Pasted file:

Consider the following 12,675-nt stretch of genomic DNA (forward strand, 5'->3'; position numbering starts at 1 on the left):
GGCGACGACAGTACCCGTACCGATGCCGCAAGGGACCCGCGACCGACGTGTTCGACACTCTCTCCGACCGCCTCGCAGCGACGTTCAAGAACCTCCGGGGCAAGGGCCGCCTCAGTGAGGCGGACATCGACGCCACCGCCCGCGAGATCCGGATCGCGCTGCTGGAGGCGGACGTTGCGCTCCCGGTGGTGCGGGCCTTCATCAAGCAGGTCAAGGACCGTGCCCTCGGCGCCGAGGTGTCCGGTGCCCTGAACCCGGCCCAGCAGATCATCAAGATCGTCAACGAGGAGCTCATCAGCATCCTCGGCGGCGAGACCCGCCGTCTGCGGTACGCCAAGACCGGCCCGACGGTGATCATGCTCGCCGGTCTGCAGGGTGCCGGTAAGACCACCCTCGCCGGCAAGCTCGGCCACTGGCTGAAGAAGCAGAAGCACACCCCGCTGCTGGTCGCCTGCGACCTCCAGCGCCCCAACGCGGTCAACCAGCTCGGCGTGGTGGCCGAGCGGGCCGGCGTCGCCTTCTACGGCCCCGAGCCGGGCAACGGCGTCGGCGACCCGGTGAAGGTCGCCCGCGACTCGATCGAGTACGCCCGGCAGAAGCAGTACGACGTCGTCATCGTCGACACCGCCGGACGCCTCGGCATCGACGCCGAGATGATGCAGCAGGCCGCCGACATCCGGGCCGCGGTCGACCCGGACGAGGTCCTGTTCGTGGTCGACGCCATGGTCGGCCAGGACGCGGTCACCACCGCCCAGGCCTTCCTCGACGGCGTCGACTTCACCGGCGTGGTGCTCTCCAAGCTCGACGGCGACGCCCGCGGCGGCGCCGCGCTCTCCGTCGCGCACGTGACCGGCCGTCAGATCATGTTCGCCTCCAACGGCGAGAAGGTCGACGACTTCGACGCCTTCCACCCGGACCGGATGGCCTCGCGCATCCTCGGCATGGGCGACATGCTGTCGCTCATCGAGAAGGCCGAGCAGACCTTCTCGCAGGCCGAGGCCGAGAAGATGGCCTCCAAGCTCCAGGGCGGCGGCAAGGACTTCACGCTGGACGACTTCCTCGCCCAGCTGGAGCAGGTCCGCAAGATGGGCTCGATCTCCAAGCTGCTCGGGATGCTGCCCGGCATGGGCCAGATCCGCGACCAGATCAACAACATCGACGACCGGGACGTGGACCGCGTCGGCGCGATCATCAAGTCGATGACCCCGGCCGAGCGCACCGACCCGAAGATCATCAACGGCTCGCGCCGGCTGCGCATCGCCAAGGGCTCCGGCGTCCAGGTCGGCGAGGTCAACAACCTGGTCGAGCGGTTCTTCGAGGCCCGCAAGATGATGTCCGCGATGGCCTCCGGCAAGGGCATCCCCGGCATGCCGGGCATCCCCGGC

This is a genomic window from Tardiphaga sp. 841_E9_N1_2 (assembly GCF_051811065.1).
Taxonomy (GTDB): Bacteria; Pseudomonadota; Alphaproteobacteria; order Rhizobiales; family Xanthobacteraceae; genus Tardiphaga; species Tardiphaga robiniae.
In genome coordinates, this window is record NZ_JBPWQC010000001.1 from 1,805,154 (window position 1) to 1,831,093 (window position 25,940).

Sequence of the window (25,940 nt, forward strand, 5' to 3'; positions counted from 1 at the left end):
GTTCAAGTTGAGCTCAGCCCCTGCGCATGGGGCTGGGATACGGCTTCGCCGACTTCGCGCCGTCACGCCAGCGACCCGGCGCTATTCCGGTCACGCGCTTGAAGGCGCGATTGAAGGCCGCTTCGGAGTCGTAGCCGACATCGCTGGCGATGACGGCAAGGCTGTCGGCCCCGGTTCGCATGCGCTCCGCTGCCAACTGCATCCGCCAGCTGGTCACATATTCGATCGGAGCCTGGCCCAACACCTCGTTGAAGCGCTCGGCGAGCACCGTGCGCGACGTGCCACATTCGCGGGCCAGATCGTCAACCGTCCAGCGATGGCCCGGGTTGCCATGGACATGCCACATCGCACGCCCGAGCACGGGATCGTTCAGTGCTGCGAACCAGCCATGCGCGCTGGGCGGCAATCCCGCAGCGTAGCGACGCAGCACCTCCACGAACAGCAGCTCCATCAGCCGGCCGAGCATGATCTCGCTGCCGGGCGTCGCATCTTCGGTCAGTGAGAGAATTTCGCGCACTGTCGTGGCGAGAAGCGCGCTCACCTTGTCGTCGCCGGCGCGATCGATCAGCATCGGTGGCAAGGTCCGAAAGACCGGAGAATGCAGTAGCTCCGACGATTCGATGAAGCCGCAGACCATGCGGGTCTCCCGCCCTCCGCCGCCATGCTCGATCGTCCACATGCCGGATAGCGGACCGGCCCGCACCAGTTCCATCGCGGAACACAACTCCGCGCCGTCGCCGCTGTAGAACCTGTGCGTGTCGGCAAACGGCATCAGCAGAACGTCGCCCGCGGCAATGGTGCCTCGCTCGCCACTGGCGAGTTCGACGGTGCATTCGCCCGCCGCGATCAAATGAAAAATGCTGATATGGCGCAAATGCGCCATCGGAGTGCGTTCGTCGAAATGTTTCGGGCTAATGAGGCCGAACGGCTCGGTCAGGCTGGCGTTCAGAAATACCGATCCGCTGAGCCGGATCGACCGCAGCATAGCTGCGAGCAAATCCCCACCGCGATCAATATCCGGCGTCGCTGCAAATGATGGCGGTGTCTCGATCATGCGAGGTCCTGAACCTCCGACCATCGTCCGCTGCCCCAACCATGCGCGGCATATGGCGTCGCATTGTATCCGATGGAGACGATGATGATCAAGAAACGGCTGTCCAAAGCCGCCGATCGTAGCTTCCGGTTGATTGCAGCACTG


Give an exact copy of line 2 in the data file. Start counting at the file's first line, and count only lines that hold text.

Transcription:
GGCGACGACAGTACCCGTACCGATGCCGCAAGGGACCCGCGACCGACGTGTTCGACACTCTCTCCGACCGCCTCGCAGCGACGTTCAAGAACCTCCGGGGCAAGGGCCGCCTCAGTGAGGCGGACATCGACGCCACCGCCCGCGAGATCCGGATCGCGCTGCTGGAGGCGGACGTTGCGCTCCCGGTGGTGCGGGCCTTCATCAAGCAGGTCAAGGACCGTGCCCTCGGCGCCGAGGTGTCCGGTGCCCTGAACCCGGCCCAGCAGATCATCAAGATCGTCAACGAGGAGCTCATCAGCATCCTCGGCGGCGAGACCCGCCGTCTGCGGTACGCCAAGACCGGCCCGACGGTGATCATGCTCGCCGGTCTGCAGGGTGCCGGTAAGACCACCCTCGCCGGCAAGCTCGGCCACTGGCTGAAGAAGCAGAAGCACACCCCGCTGCTGGTCGCCTGCGACCTCCAGCGCCCCAACGCGGTCAACCAGCTCGGCGTGGTGGCCGAGCGGGCCGGCGTCGCCTTCTACGGCCCCGAGCCGGGCAACGGCGTCGGCGACCCGGTGAAGGTCGCCCGCGACTCGATCGAGTACGCCCGGCAGAAGCAGTACGACGTCGTCATCGTCGACACCGCCGGACGCCTCGGCATCGACGCCGAGATGATGCAGCAGGCCGCCGACATCCGGGCCGCGGTCGACCCGGACGAGGTCCTGTTCGTGGTCGACGCCATGGTCGGCCAGGACGCGGTCACCACCGCCCAGGCCTTCCTCGACGGCGTCGACTTCACCGGCGTGGTGCTCTCCAAGCTCGACGGCGACGCCCGCGGCGGCGCCGCGCTCTCCGTCGCGCACGTGACCGGCCGTCAGATCATGTTCGCCTCCAACGGCGAGAAGGTCGACGACTTCGACGCCTTCCACCCGGACCGGATGGCCTCGCGCATCCTCGGCATGGGCGACATGCTGTCGCTCATCGAGAAGGCCGAGCAGACCTTCTCGCAGGCCGAGGCCGAGAAGATGGCCTCCAAGCTCCAGGGCGGCGGCAAGGACTTCACGCTGGACGACTTCCTCGCCCAGCTGGAGCAGGTCCGCAAGATGGGCTCGATCTCCAAGCTGCTCGGGATGCTGCCCGGCATGGGCCAGATCCGCGACCAGATCAACAACATCGACGACCGGGACGTGGACCGCGTCGGCGCGATCATCAAGTCGATGACCCCGGCCGAGCGCACCGACCCGAAGATCATCAACGGCTCGCGCCGGCTGCGCATCGCCAAGGGCTCCGGCGTCCAGGTCGGCGAGGTCAACAACCTGGTCGAGCGGTTCTTCGAGGCCCGCAAGATGATGTCCGCGATGGCCTCCGGCAAGGGCATCCCCGGCATGCCGGGCATCCCCGGC